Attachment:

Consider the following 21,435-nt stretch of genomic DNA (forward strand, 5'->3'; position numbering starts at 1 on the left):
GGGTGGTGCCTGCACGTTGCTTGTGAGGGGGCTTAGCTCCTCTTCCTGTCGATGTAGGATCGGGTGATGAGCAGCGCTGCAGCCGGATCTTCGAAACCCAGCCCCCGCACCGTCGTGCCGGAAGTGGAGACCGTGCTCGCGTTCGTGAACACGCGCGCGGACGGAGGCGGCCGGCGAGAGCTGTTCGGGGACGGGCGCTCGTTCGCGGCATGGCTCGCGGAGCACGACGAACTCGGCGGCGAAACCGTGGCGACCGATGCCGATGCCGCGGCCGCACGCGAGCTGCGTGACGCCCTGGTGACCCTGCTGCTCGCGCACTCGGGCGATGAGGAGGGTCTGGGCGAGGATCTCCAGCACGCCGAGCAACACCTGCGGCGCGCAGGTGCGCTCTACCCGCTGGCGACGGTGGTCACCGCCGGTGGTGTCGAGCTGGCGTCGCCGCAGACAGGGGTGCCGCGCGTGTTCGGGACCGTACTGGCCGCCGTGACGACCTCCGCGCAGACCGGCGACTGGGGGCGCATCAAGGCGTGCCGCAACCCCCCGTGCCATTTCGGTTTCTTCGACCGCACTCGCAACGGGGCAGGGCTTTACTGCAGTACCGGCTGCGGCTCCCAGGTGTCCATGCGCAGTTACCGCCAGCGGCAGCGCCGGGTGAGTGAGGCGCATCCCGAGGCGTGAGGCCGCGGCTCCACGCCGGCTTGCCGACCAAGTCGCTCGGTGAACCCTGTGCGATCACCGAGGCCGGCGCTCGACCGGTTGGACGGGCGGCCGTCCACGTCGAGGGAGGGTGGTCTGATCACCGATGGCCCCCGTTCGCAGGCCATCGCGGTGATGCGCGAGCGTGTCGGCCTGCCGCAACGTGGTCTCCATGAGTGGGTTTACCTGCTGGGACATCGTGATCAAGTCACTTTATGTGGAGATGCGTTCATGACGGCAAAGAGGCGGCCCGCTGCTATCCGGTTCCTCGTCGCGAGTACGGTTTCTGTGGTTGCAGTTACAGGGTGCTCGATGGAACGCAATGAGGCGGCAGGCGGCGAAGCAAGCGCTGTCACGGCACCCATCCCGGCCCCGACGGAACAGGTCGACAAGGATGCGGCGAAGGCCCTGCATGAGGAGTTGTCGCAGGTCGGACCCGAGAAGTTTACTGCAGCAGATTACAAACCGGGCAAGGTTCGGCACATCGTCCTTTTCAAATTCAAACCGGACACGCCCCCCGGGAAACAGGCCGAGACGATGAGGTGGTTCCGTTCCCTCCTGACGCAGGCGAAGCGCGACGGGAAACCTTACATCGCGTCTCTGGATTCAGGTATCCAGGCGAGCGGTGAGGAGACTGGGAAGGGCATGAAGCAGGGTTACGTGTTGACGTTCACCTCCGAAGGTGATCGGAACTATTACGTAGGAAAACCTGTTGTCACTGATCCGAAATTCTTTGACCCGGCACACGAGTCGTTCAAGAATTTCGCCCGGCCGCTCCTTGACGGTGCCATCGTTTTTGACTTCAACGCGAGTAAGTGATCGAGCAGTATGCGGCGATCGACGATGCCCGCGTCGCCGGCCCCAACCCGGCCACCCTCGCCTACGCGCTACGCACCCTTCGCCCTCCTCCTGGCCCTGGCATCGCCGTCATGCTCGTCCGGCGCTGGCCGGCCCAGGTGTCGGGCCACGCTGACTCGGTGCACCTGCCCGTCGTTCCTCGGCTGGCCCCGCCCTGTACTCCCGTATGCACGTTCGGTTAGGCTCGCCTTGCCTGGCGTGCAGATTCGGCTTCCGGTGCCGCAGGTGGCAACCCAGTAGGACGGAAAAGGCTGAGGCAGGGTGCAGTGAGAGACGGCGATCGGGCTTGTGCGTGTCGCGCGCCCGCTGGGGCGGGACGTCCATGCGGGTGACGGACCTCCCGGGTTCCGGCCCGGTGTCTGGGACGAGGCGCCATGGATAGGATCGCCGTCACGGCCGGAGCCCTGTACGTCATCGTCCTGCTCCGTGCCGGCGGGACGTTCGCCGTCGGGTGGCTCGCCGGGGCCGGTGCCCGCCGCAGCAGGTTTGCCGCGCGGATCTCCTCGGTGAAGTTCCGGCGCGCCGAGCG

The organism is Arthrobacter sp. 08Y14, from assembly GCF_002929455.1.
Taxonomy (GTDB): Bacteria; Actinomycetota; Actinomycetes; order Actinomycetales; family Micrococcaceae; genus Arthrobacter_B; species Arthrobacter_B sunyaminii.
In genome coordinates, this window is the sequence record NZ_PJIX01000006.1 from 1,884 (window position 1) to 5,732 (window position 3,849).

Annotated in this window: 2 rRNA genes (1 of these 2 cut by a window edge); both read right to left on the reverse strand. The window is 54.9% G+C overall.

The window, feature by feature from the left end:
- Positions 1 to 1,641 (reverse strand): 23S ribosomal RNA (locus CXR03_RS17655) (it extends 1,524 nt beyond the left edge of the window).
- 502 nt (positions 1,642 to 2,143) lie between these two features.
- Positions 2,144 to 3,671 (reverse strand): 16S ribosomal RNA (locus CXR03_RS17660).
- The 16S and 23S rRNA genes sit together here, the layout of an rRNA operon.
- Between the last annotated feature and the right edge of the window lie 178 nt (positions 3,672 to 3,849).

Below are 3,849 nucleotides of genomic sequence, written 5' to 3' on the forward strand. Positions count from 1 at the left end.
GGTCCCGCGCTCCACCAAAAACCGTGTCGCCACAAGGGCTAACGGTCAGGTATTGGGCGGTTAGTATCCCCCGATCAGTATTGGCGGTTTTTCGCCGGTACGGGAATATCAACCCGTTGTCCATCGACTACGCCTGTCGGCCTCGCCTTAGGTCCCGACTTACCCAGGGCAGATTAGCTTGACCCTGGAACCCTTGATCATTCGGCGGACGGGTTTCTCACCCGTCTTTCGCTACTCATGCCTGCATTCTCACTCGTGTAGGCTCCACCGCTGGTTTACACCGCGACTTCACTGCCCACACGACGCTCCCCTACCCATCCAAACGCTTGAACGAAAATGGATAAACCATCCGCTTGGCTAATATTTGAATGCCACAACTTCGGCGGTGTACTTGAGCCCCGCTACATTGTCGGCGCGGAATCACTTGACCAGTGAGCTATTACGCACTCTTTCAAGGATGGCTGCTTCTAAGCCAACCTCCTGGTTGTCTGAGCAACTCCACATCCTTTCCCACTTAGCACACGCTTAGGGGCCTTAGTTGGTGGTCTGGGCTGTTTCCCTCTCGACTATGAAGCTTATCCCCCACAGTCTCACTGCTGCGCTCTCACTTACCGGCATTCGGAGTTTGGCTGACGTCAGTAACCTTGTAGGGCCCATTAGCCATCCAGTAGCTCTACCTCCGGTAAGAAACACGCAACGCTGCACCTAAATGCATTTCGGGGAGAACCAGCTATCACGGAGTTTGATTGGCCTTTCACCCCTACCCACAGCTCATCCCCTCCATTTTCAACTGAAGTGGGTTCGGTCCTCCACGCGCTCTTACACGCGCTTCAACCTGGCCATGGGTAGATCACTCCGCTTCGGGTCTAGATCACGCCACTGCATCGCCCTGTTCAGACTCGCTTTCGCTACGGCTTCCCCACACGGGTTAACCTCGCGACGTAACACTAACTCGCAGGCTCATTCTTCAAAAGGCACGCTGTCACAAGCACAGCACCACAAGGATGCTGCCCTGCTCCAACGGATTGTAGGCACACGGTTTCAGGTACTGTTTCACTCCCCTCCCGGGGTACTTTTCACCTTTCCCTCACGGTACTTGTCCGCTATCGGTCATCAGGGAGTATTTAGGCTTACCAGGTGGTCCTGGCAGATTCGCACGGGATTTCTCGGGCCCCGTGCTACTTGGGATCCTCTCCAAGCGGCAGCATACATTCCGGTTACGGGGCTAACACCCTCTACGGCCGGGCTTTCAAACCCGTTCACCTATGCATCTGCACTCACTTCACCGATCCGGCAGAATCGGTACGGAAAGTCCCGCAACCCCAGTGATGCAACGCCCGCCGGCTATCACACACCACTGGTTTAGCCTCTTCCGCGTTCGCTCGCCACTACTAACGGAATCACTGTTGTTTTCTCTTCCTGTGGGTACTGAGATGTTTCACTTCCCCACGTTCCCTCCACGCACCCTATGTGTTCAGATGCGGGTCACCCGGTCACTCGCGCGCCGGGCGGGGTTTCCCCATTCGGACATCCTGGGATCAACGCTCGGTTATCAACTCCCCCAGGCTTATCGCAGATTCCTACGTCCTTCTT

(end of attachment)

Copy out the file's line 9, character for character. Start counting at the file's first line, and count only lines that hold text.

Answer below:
- 502 nt (positions 1,642 to 2,143) lie between these two features.